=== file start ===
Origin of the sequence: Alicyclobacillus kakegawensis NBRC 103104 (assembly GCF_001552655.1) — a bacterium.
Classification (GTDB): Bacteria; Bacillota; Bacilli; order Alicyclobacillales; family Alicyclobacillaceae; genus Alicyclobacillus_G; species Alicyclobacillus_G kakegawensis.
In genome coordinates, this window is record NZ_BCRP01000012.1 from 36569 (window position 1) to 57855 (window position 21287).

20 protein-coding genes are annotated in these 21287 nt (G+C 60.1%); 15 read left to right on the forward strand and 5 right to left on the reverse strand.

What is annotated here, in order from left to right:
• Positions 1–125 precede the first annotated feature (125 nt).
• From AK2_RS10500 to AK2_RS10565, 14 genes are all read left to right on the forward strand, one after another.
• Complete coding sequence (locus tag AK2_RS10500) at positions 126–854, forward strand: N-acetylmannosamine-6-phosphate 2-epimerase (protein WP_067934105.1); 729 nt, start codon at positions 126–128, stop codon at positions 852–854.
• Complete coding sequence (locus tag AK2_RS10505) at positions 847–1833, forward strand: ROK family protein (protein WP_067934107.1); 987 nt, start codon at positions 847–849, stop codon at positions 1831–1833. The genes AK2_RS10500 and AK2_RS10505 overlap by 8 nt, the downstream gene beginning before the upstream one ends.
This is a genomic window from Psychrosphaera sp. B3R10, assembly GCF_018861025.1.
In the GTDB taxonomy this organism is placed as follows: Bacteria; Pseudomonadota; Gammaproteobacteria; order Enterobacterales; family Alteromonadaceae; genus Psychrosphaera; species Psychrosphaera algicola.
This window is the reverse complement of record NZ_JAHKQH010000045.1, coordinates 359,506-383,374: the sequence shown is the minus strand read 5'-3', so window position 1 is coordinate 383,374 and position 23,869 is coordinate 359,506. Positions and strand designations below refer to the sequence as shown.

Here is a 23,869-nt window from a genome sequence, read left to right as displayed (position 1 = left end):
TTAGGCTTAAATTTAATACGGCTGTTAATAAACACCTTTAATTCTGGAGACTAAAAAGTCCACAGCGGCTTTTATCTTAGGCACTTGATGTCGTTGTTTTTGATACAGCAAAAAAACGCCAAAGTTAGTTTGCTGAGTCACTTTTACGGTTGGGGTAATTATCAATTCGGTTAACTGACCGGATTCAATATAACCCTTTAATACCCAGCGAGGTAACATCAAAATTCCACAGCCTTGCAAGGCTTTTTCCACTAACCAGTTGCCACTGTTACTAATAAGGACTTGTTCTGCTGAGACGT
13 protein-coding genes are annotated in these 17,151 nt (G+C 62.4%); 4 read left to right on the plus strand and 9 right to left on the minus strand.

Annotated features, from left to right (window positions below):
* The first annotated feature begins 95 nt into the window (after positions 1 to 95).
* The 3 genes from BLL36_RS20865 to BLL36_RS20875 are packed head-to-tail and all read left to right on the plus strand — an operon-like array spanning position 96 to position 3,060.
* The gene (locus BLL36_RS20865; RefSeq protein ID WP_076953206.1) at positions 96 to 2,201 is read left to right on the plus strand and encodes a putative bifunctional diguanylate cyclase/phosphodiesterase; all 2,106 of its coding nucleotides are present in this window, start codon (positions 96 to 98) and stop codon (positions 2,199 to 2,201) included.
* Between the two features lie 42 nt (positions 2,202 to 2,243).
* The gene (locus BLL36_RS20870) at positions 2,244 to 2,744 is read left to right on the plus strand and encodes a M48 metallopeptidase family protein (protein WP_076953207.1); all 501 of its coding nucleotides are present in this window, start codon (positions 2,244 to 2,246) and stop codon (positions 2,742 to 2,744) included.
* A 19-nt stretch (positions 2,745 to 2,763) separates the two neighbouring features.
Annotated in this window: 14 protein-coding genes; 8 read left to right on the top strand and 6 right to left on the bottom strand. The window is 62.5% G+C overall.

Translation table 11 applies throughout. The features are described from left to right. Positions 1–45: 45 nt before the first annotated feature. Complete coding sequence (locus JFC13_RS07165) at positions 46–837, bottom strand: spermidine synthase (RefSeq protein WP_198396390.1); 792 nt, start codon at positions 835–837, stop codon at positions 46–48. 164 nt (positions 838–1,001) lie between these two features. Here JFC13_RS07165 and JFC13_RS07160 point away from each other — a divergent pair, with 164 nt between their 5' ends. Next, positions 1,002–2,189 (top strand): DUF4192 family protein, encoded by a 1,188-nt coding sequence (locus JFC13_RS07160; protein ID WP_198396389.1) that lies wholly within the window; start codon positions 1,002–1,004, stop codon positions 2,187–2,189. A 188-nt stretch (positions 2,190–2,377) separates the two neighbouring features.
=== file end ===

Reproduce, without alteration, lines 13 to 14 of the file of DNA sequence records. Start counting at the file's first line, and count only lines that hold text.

Here is a 23,869-nt window from a genome sequence, read left to right as displayed (position 1 = left end):
TTAGGCTTAAATTTAATACGGCTGTTAATAAACACCTTTAATTCTGGAGACTAAAAAGTCCACAGCGGCTTTTATCTTAGGCACTTGATGTCGTTGTTTTTGATACAGCAAAAAAACGCCAAAGTTAGTTTGCTGAGTCACTTTTACGGTTGGGGTAATTATCAATTCGGTTAACTGACCGGATTCAATATAACCCTTTAATACCCAGCGAGGTAACATCAAAATTCCACAGCCTTGCAAGGCTTTTTCCACTAACCAGTTGCCACTGTTACTAATAAGGACTTGTTCTGCTGAGACGT